On Orange Grove Boulevard (known as millionaire’s row), amongst the chewing gum tycoons and the vacuum magnates and the flickering crepuscular movie stars, there sprawls a lavish complex of American Craftsman mansionettes, modernistic laboratory cylinders, elegant Art Deco electrified fences, and ghostly greenhouse gazebos that warp and glow behind the sigh of the sycamores and the wavering willows.  This is the home and headquarters of world-famous rocket science prodigy Marvel Solaris.  A sanctum sanctorum with the soul of a circus.
            By ten, under the screaming galaxies of a sharper, blacker, and yet brighter night sky than the sky we know, a throng of wrong-headed weirdlings has already driven and hitched and slithered from dormitories and gutterscapes to the lightning-laced gates of this, The Unholy House of the Black Sun.  Clusters of central casting bohemians bumping elbows and uglies with Nobel Prize winning physicists, witchy dancers and savage avant-gardians sharing flame and smoke and innuendo with heretical Bishops and edgy intellectuals and brilliant but bomb-haunted Atom Daddies.
             They say that someone always goes mad at these Solarium parties.  They say the intoxicants flow so freely, the minds at play conduct mad ideas so fluently, and inhibitions melt so ecstatically in these exotic and luxurious spaces that windows open into Otherness, into shadowy parodies and autopsies of every guest’s innermost menagerie of secret sins and psychodramas.  They say that in-betweeners and haunted drifters get drawn to this place like moths to black flame, the angel in them snuffed and the meat of them missing the morning after and for always. Continue Reading →

March 14, 2013
by Professor 100

Mr. Now Death Dirge of the Hurang Excerpt

Mr. Now

The Death Dirge of the Hurang

by James J. Kinley


Strange Rendezvous


A giant glowing skull blazed across a night sky. The weird object roared through the upper atmosphere of a strange and distant planet, friction heat crackling on its skin.  A sudden change in vector proved that this was no natural phenomena but rather some strange craft piloted by an unseen hand.

The huge skull blasted on a collision course with the planet’s surface, plummeting downward. The atmosphere thickened and the wind grew from a low whistle to a high scream.  The heat from the object’s passage lit up the ground below.  Mere meters from the ground the ship came to a sudden stop as if the forces of inertia and momentum were mere words and nothing more.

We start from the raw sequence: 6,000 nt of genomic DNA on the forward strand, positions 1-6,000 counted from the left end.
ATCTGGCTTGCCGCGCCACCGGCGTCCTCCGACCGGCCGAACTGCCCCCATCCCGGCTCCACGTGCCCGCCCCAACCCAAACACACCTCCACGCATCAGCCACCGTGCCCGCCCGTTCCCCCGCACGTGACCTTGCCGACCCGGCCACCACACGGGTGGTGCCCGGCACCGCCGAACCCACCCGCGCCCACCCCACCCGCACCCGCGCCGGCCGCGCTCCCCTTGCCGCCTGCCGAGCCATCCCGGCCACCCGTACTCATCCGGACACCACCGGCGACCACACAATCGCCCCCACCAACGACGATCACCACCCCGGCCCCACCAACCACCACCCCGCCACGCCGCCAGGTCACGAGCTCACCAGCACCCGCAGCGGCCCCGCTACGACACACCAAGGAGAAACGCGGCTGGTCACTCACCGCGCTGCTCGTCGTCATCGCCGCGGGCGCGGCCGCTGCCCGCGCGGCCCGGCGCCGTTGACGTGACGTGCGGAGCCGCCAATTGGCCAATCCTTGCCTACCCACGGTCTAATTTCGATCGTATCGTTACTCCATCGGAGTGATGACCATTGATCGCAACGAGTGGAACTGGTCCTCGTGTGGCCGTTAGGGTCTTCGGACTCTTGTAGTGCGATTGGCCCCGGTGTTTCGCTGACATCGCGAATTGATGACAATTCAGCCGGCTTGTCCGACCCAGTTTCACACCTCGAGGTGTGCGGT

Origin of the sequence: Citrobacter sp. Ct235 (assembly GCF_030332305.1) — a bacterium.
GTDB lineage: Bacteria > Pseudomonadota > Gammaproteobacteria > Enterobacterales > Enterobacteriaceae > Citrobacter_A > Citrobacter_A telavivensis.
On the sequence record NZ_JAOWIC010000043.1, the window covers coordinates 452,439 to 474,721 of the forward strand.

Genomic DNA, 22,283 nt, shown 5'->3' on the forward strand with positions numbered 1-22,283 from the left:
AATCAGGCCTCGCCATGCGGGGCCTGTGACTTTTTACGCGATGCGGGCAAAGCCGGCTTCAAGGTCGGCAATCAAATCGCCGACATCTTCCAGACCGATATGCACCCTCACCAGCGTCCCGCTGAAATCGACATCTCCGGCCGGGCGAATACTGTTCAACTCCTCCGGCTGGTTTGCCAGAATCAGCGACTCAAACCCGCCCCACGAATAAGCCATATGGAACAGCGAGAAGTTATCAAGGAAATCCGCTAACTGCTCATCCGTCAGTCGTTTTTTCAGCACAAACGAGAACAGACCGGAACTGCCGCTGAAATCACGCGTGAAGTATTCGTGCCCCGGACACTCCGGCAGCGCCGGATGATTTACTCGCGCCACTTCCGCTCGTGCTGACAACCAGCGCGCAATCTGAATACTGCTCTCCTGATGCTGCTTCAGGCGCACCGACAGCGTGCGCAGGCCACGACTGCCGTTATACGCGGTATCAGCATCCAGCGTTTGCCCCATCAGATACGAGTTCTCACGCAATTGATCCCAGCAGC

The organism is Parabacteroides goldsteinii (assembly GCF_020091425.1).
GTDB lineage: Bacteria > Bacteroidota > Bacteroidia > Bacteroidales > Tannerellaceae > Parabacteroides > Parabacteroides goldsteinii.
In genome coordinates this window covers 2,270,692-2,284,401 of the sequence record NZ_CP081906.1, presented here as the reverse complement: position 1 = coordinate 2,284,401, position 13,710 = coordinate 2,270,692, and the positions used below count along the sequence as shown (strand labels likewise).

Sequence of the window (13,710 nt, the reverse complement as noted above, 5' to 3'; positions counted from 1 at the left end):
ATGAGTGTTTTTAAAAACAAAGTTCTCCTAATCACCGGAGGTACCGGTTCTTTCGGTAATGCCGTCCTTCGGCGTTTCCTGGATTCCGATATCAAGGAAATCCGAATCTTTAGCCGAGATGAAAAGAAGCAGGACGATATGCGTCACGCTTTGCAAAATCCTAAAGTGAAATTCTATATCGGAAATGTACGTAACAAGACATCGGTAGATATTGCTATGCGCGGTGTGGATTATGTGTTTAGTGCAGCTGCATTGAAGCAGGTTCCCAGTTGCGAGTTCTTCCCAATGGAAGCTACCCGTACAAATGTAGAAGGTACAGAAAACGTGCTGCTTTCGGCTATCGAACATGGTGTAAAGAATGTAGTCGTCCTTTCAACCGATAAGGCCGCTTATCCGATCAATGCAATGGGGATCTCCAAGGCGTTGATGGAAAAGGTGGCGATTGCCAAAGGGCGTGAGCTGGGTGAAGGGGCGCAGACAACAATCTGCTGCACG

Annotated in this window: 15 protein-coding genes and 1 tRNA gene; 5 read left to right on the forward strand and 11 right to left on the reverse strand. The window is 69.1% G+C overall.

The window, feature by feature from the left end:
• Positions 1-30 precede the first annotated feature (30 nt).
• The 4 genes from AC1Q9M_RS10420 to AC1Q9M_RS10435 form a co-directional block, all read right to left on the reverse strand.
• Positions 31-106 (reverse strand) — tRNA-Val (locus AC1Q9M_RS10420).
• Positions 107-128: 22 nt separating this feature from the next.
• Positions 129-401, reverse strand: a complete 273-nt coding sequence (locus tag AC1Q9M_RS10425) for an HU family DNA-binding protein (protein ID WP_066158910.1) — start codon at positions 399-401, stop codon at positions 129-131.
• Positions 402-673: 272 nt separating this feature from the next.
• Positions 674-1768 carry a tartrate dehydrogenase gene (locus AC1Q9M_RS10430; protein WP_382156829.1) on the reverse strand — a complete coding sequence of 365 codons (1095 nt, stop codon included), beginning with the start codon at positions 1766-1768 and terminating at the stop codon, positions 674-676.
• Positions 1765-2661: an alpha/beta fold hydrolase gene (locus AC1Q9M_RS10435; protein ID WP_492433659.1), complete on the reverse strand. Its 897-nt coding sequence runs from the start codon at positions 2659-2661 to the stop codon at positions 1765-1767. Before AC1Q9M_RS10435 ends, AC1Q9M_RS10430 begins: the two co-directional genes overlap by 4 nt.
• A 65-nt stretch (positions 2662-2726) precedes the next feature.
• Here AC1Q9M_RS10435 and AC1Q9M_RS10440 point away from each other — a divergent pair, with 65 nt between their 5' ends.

The skull shaped vessel hovered above the ground for a moment and then, light as a kitten, settled to the planet’s surface.  It hummed quietly, spirals spinning slowly on its skin. Then, the grill at the object’s base ramped open and a tall figure emerged. A human man, so far from where any human had ever been, stood in the soft glow of the strange ship that he called the Device. He was the weird traveler known as Mr. Now come to this planet in fire and screaming for a rendezvous with a desperate alien race.

He was pale and lean with thick, silky hair the dark gray of some cats’. His boots touched the dusty soil of the planet and he glanced back at the skull ship that seemed to pulse with energy behind him. In response the ship shot into the sky so quickly that Mr. Now could hear the rush of air that filled the space the ship had occupied. Continue Reading →

February 24, 2013
by Professor 100

Ghostman Review

ghostman cover

  • Publisher: Knopf; First Edition
  • ISBN-10: 0307959961
  • ISBN-13: 978-0307959966

Ghostman by Roger Hobbs  is a breakout thriller novel that is also a New Pulp extravaganza.

There’s been much early press regarding the author who reportedly wrote this bare knuckle and brainy crime drama while graduating from Reed College in Portland, Oregon.  Hobbs’s author photo offers us the image of a smartly dressed young man with the soft face and knowing gaze of a Botticelli portrait. No matter his youth, he had the audacity and flat out ability to mix a delicious cocktail of researched realism, imagined criminal tradecraft, polished prose, and crowd-pleasing escapism that succeeds as a contemporary crime thriller and an excellent example of the new breed of pulp fiction.

Get this for a premise: the protagonist and narrator is a nameless, record-less criminal whose specialty is helping criminals disappear. He’s been given less than 48 hours to “fix” a heist gone very wrong, find the missing loot, and deal with two vicious crime lords who have a genius for using common household materials in uncommon and horrific ways. All the while he’s being stalked by a canny F.B.I. agent. If you’re thinking to yourself, “Not bad”; that’s not the half of it.

The plotting is as spare and fast as a grey hound, while still providing the gritty details of the protagonist’s life as a career criminal. It has the feel of a very well done action movie and that may be no accident. That the novel includes a couple of car chases (always tough to do well in prose) and Jason Bourne style fight scenes makes me think that this is an intentional choice by Hobbs to expedite the novel’s transfer to the big screen.  Smart move from an author who makes a lot of good decisions. It’s clear he knows the tastes of his target audience and that of the publishing world as well.

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February 15, 2013
by Professor 100

Argenteum Astrum Coming Attractions


By Jason Squamata copyright 2013

 ARGENTEUM ASTRUM: “BEYOND THE BEYOND!” is a twisted pulp fever dream, a dangerously tainted episodic cocktail of rocket science, astral astronomy, black magick, weird sex, and decadent old school espionage.

Follow shell-shocked compulsive pulp writer Cornelius Criswell from the mental ward of a military hospital in the wake of World War 2;

to a top secret institute of espionage where strange surgeries and brainwashing regimes add up to the perfect spy;